A person who suffers from a disability and is of an income or wealth status that they qualify for certain government benefits, e.g., Social Security Disability Income, Medi-Cal, etc., can benefit from a well set up special needs trust. Why? A special needs trust is loosely defined as an irrevocable trust that is set up or “funded” with assets for the benefit of or use by a person with a disability. So the person who has a disability is the beneficiary of the special needs trust. Because the benefits go to the beneficiary through the trust, as long as the trust is set up correctly, it does not jeopardize or interrupt the government benefits being received by the beneficiary for their disability. There are two main types of special needs trusts, one is called a third party special needs trust and another is called a first party needs trust. They are used in different factual situations but here are some general characteristics of each special needs trust.
A third party special needs trust is called a third party because it is established with the assets of someone other than the person with a disability. The person who contributes the assets to the trust is usually the person that sets up the trust, called a settlor. If set up correctly, a third party special needs trust allows the person with a disability, the beneficiary, to receive and hold the assets without losing public benefits. Additionally, the settlor is allowed to state instructions for the lifetime care, maintenance, and support of the beneficiary and even provide an alternate distribution upon the death of the beneficiary.
Just some of the many legal requirements for a third party special needs trust is that beneficiary cannot receive cash payments and cannot control the amount or frequency of trust distributions. Additionally, the special needs trust must be irrevocable which means the beneficiary cannot try and terminate the trust and use the funds for the beneficiary’s personal benefit. In exchange for this, the trust assets are not a countable resource to the beneficiary for government needs-based benefits eligibility purposes. A common example of when a third party special needs trust is utilized is when a family member suffers from a disability, and because of the disability they receive needs-based government benefits, and another family member with assets wishes to gift some of their assets to the disabled family member so they can use the assets for their care and maintenance. But in making the gift, the family member does not want to interrupt or terminate the government benefits being received by the disabled family member. A third party special needs trust, if set up properly, would allow the disabled family member to continue to receive the government benefits while also receiving the benefit of the gift from the family member for his or her “special needs.” Some examples of “special needs” would be travel, a new television, or a wheelchair accessible vehicle. The special needs trust funds can be used for most anything that the government benefits will not pay for.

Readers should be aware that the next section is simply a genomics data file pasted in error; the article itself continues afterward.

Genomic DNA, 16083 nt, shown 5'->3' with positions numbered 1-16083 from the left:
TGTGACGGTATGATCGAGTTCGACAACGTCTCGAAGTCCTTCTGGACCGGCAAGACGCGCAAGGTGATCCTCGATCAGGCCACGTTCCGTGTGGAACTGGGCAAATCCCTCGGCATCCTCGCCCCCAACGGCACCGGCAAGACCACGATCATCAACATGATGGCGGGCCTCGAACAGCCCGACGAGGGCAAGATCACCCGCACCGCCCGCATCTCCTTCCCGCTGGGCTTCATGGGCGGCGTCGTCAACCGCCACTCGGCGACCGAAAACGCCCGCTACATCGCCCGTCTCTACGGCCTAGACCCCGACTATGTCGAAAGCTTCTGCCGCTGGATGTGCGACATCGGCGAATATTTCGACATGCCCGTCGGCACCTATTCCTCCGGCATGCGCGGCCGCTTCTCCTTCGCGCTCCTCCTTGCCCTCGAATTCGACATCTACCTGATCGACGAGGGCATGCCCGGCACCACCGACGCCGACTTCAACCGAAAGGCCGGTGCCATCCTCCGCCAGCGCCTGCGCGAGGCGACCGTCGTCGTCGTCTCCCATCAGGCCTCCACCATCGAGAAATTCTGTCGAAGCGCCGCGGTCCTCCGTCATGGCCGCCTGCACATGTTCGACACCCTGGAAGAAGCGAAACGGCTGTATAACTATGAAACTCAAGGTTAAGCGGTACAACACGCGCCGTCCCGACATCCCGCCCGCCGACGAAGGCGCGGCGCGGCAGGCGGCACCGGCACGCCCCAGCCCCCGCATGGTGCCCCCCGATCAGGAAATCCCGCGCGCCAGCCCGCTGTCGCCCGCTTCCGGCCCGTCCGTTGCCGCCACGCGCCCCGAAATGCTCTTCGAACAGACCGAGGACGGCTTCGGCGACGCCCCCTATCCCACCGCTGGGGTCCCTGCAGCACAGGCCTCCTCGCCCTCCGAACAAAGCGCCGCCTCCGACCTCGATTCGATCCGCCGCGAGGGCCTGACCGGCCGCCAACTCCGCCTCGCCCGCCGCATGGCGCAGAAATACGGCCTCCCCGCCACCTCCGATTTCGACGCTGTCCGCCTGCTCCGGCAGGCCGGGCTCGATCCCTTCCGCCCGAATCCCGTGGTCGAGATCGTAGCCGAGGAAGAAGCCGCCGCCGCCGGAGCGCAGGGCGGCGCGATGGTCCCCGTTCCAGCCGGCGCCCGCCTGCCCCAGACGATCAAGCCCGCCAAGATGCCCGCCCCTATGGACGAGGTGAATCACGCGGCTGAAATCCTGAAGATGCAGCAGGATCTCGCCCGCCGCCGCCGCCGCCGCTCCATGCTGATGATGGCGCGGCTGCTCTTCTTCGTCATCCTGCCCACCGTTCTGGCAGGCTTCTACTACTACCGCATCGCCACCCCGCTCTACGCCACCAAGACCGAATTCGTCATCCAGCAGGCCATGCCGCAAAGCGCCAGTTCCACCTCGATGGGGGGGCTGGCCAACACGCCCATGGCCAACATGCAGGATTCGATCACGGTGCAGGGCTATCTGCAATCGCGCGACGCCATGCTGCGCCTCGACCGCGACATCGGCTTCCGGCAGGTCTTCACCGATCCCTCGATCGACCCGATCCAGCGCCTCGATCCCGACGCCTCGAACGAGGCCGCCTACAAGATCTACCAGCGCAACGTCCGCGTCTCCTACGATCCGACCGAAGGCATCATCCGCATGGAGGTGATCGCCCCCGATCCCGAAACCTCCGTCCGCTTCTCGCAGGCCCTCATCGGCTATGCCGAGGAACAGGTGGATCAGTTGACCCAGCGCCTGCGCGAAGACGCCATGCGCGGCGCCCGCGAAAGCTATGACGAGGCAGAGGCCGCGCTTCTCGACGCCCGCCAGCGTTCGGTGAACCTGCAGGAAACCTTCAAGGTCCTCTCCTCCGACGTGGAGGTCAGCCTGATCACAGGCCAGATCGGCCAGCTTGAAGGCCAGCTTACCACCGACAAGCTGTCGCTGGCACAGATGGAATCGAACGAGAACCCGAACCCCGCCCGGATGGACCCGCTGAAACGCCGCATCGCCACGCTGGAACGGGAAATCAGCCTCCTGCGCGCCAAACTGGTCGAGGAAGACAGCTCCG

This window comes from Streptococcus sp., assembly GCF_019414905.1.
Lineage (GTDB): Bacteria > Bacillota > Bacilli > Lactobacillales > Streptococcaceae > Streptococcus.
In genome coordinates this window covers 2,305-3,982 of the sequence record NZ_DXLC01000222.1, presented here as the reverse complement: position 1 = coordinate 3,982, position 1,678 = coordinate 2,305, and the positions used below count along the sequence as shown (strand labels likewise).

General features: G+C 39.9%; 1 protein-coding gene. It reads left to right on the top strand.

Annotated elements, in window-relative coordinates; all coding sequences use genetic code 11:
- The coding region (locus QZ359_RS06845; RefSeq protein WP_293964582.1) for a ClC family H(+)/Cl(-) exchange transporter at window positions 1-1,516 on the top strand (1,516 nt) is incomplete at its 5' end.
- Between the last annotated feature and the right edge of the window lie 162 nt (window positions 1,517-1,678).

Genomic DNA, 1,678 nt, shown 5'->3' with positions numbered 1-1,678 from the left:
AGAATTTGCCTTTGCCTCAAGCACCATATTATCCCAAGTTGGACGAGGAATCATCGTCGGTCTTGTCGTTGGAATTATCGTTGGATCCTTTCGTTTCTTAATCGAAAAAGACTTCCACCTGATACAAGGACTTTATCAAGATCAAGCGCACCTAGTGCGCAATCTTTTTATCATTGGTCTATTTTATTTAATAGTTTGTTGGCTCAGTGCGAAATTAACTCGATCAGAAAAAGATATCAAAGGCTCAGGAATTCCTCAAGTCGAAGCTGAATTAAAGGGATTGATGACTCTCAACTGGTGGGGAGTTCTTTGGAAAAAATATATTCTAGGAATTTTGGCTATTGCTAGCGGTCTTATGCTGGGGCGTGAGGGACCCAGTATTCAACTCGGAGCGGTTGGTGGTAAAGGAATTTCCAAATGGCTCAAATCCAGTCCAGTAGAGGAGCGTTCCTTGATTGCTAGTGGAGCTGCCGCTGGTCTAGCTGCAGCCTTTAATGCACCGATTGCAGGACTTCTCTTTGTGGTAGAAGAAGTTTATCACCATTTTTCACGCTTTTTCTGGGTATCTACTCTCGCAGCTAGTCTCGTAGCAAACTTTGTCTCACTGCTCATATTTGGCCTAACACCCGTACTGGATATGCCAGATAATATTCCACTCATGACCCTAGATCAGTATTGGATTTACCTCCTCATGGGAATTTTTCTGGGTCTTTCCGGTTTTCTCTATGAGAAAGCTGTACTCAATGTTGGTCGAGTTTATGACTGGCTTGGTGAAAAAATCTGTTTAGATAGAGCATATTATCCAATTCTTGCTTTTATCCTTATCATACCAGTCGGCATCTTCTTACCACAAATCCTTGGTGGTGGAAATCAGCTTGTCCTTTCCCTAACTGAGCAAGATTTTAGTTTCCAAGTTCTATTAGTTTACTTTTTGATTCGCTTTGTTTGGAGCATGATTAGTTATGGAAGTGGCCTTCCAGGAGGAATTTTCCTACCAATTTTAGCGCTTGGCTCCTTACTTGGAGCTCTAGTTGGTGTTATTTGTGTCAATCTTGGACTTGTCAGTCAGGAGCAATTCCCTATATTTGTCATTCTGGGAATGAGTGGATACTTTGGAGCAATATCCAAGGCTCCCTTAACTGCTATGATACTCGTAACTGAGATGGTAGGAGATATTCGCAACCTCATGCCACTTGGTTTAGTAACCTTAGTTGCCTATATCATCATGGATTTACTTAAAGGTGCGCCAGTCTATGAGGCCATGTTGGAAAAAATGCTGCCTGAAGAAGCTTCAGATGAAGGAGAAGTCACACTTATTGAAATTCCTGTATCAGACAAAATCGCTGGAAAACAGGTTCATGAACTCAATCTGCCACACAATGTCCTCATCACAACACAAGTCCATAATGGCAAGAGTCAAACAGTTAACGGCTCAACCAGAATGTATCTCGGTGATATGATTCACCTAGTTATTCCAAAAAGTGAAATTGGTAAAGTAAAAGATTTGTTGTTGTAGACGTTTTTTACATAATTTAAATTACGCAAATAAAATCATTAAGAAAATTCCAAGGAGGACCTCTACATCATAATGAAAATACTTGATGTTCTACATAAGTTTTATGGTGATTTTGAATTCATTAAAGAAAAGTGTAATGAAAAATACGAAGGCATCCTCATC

So what is a first party special needs trust? Well, generally speaking, it is a federally sanctioned type of irrevocable trust that allows an individual with a disability to transfer his or her own assets into the trust without being penalized by needs-based public benefit programs. As long as a first party special needs trust is set up correctly, the transfer of the assets of the person with a disability will not jeopardize or interrupt the government benefits being received by them. A common example of when a first party special needs trust is utilized is when a person has a special need(s), e.g. becomes disabled, and either has assets or expects to inherit assets that would prohibit them from receiving government benefits. The disabled person can transfer their assets or receive the inheritance and transfer it into a special needs trust so that he or she can still be eligible to receive government benefits. One important distinction of a first party special needs trust is that the trust must contain language requiring, upon the death of the beneficiary, of needs-based government benefits received during the beneficiary’s lifetime.
In either case, special needs trusts can be very complicated estate planning devices or instruments. Any person or family who is faced with the above circumstances or is interested in obtaining further information about special needs trust should contact the Chilina Law Firm or another California attorney who practices in the area of estate planning for further information.
Authored by Greg Chilina and Co-Authored by Karen Chilina
Chilina Law Firm, a Professional Corporation, is a full-service estate planning, probate, trust administration, business law, and real property law firm that provides a wide-range of advising, transactional, and litigation services to its clients from its office located in Atascadero, California. The firm’s attorneys represent individuals and business entities in an assortment of transactional and litigation matters involving estate planning (including trusts, wills, powers of attorney, and medical directives), probate, trust administration, as well as general business law, contracts, corporate governance, land use, and real property. Chilina Law can be contacted by telephone at (805) 538-5038 or by email at email@example.com or visit the Chilina Law Firm at www.chilinalaw.com. Chilina Law Firm is based in Atascadero, California and serves North San Luis Obispo County communities, including Santa Margarita, Atascadero, Templeton, Paso Robles, and San Miguel.
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